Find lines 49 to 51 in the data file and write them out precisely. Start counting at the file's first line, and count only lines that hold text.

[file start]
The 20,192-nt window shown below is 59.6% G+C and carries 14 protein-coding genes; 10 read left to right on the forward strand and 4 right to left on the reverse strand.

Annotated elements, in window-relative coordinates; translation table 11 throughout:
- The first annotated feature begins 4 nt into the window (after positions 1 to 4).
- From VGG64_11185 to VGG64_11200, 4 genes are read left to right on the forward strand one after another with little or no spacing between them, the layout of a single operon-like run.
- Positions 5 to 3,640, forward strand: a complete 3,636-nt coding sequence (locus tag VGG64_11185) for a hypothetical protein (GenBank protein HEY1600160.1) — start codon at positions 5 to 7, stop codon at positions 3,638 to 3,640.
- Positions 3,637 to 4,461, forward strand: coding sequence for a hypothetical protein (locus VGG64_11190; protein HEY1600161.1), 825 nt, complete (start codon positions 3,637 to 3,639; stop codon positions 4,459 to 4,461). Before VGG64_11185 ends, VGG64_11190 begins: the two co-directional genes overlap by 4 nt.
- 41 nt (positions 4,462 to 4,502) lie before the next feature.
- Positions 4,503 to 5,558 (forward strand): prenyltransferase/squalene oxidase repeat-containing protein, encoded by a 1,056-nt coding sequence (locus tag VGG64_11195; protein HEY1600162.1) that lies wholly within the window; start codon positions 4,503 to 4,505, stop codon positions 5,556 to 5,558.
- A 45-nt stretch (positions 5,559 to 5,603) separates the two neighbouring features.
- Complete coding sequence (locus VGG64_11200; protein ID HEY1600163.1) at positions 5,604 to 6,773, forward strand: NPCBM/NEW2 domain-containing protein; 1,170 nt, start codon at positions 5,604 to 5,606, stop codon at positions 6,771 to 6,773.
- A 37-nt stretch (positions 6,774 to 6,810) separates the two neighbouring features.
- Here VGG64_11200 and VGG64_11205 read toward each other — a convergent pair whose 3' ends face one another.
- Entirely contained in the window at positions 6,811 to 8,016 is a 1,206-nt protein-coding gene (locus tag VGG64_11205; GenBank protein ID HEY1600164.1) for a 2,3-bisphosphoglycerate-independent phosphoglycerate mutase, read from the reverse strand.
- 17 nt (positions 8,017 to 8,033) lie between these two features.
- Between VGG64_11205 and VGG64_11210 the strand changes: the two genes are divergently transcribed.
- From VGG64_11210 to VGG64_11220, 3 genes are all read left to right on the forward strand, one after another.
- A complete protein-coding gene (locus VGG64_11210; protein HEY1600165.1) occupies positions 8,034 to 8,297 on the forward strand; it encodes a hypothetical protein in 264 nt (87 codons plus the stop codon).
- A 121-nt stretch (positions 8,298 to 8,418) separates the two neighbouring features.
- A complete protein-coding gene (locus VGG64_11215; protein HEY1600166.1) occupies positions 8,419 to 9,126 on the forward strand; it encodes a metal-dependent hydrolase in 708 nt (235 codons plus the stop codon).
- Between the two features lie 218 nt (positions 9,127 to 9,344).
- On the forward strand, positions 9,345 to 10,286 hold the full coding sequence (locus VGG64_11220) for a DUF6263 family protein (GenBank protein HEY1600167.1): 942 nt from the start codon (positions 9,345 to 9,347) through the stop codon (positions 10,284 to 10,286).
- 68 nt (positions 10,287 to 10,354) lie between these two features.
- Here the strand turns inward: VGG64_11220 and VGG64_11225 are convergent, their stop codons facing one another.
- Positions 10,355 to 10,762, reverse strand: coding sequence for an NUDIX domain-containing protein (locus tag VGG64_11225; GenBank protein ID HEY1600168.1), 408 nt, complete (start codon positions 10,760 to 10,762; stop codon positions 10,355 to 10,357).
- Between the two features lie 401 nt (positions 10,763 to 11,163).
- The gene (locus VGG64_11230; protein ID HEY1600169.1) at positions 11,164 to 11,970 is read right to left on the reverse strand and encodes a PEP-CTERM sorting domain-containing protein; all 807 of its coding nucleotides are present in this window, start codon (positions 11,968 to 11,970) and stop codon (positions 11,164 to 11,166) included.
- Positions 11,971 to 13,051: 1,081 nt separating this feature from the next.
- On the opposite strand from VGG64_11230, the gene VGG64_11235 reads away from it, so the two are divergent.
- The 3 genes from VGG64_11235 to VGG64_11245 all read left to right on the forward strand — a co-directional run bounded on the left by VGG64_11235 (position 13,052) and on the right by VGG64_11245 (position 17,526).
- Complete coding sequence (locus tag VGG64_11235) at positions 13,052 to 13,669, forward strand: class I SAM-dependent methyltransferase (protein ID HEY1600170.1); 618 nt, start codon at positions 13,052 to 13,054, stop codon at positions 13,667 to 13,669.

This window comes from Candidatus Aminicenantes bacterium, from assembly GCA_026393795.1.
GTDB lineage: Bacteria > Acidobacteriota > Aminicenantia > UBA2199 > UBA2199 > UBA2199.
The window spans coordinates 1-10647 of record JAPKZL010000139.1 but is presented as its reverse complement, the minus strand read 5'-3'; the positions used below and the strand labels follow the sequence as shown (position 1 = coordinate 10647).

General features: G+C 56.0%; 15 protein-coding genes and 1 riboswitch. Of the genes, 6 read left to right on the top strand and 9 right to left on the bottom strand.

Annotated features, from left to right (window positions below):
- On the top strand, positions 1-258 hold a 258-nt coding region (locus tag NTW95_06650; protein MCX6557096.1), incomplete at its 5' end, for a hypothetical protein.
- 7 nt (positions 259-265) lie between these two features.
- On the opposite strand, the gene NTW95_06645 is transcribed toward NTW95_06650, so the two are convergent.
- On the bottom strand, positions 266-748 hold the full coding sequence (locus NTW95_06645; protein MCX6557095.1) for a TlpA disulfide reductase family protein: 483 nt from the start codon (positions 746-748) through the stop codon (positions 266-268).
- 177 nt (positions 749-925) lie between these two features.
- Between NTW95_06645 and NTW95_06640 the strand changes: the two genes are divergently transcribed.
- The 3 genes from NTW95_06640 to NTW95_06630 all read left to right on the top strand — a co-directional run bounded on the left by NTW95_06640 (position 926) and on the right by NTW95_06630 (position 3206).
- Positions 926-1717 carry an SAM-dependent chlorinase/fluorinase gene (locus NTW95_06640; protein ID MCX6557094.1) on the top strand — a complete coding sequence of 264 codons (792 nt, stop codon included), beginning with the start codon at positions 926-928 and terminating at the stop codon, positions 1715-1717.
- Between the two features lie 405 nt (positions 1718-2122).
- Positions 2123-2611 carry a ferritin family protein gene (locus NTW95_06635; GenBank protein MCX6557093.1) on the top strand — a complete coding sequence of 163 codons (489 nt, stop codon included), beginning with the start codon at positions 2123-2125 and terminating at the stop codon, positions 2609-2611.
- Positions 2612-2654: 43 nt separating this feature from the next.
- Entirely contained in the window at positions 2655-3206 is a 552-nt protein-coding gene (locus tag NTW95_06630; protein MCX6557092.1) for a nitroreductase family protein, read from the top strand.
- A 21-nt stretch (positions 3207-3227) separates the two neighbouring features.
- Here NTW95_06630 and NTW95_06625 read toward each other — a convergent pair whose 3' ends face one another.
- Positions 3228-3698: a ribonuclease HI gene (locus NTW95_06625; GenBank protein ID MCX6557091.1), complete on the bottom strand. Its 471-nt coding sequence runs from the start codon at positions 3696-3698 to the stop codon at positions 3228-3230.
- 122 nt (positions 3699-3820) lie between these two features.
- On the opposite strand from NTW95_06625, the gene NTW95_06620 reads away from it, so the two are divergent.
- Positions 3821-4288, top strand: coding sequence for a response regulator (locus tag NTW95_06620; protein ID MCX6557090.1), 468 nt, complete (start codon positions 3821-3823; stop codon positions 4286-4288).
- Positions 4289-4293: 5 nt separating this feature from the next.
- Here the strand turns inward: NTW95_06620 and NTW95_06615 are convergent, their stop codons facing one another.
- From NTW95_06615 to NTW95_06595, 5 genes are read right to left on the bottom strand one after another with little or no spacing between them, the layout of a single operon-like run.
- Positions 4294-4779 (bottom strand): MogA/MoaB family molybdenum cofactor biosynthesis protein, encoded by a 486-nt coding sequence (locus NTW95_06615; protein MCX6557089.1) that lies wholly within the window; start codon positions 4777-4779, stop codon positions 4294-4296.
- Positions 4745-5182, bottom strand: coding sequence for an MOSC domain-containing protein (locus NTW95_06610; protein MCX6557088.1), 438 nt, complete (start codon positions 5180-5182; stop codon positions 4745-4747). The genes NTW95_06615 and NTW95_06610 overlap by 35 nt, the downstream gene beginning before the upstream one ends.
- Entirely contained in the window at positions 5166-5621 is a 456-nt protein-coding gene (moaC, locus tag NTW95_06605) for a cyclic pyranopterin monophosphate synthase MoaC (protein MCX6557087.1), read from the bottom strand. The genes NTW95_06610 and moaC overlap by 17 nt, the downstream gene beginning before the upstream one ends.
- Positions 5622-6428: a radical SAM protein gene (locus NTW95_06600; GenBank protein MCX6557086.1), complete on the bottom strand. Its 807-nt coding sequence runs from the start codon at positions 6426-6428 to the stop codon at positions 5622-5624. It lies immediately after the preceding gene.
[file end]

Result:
- Here NTW95_06630 and NTW95_06625 read toward each other — a convergent pair whose 3' ends face one another.
- Positions 3228-3698: a ribonuclease HI gene (locus NTW95_06625; GenBank protein ID MCX6557091.1), complete on the bottom strand. Its 471-nt coding sequence runs from the start codon at positions 3696-3698 to the stop codon at positions 3228-3230.
- 122 nt (positions 3699-3820) lie between these two features.